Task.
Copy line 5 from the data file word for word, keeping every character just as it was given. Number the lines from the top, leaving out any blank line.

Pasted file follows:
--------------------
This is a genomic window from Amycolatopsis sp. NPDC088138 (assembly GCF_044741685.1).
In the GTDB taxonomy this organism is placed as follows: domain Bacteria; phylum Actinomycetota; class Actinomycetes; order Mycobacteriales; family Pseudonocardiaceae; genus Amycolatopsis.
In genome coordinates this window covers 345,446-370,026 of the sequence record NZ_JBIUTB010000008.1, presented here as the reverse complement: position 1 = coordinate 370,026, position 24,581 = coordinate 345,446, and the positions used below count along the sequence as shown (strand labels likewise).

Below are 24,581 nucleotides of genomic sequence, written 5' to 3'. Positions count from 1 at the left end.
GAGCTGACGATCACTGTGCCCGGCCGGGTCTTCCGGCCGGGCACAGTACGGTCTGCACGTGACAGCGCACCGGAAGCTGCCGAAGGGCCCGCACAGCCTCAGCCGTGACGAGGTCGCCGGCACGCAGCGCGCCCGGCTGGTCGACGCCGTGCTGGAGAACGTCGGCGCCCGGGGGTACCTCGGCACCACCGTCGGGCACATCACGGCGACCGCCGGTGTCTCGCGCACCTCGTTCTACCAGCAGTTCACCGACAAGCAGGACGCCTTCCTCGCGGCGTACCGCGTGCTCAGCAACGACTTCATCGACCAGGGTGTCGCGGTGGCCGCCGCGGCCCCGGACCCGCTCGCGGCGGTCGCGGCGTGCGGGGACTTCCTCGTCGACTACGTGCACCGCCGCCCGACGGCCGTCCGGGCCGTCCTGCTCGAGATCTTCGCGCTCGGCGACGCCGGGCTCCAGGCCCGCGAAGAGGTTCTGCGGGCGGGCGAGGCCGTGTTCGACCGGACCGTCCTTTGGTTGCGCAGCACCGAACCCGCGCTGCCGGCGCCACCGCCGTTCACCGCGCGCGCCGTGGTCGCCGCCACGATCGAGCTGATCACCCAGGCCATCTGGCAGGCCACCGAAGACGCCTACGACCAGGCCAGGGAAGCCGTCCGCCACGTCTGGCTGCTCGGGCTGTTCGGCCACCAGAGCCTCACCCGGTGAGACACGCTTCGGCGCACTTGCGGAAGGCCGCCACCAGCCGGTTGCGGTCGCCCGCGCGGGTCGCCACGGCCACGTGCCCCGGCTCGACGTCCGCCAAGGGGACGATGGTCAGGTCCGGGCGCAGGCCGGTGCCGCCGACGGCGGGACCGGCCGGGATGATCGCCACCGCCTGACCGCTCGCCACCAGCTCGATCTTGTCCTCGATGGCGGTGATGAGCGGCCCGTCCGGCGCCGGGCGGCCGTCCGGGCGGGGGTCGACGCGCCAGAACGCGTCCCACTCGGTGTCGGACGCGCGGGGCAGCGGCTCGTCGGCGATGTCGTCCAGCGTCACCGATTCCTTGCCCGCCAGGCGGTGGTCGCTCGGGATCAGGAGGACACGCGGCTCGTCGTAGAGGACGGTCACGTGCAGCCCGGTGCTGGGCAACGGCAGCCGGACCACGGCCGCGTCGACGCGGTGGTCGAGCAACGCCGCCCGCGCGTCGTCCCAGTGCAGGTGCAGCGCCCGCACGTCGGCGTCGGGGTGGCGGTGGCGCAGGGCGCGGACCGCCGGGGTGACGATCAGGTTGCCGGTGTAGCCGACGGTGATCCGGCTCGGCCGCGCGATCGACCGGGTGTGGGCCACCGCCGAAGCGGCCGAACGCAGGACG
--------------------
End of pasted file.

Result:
GAGCTGACGATCACTGTGCCCGGCCGGGTCTTCCGGCCGGGCACAGTACGGTCTGCACGTGACAGCGCACCGGAAGCTGCCGAAGGGCCCGCACAGCCTCAGCCGTGACGAGGTCGCCGGCACGCAGCGCGCCCGGCTGGTCGACGCCGTGCTGGAGAACGTCGGCGCCCGGGGGTACCTCGGCACCACCGTCGGGCACATCACGGCGACCGCCGGTGTCTCGCGCACCTCGTTCTACCAGCAGTTCACCGACAAGCAGGACGCCTTCCTCGCGGCGTACCGCGTGCTCAGCAACGACTTCATCGACCAGGGTGTCGCGGTGGCCGCCGCGGCCCCGGACCCGCTCGCGGCGGTCGCGGCGTGCGGGGACTTCCTCGTCGACTACGTGCACCGCCGCCCGACGGCCGTCCGGGCCGTCCTGCTCGAGATCTTCGCGCTCGGCGACGCCGGGCTCCAGGCCCGCGAAGAGGTTCTGCGGGCGGGCGAGGCCGTGTTCGACCGGACCGTCCTTTGGTTGCGCAGCACCGAACCCGCGCTGCCGGCGCCACCGCCGTTCACCGCGCGCGCCGTGGTCGCCGCCACGATCGAGCTGATCACCCAGGCCATCTGGCAGGCCACCGAAGACGCCTACGACCAGGCCAGGGAAGCCGTCCGCCACGTCTGGCTGCTCGGGCTGTTCGGCCACCAGAGCCTCACCCGGTGAGACACGCTTCGGCGCACTTGCGGAAGGCCGCCACCAGCCGGTTGCGGTCGCCCGCGCGGGTCGCCACGGCCACGTGCCCCGGCTCGACGTCCGCCAAGGGGACGATGGTCAGGTCCGGGCGCAGGCCGGTGCCGCCGACGGCGGGACCGGCCGGGATGATCGCCACCGCCTGACCGCTCGCCACCAGCTCGATCTTGTCCTCGATGGCGGTGATGAGCGGCCCGTCCGGCGCCGGGCGGCCGTCCGGGCGGGGGTCGACGCGCCAGAACGCGTCCCACTCGGTGTCGGACGCGCGGGGCAGCGGCTCGTCGGCGATGTCGTCCAGCGTCACCGATTCCTTGCCCGCCAGGCGGTGGTCGCTCGGGATCAGGAGGACACGCGGCTCGTCGTAGAGGACGGTCACGTGCAGCCCGGTGCTGGGCAACGGCAGCCGGACCACGGCCGCGTCGACGCGGTGGTCGAGCAACGCCGCCCGCGCGTCGTCCCAGTGCAGGTGCAGCGCCCGCACGTCGGCGTCGGGGTGGCGGTGGCGCAGGGCGCGGACCGCCGGGGTGACGATCAGGTTGCCGGTGTAGCCGACGGTGATCCGGCTCGGCCGCGCGATCGACCGGGTGTGGGCCACCGCCGAAGCGGCCGAACGCAGGACG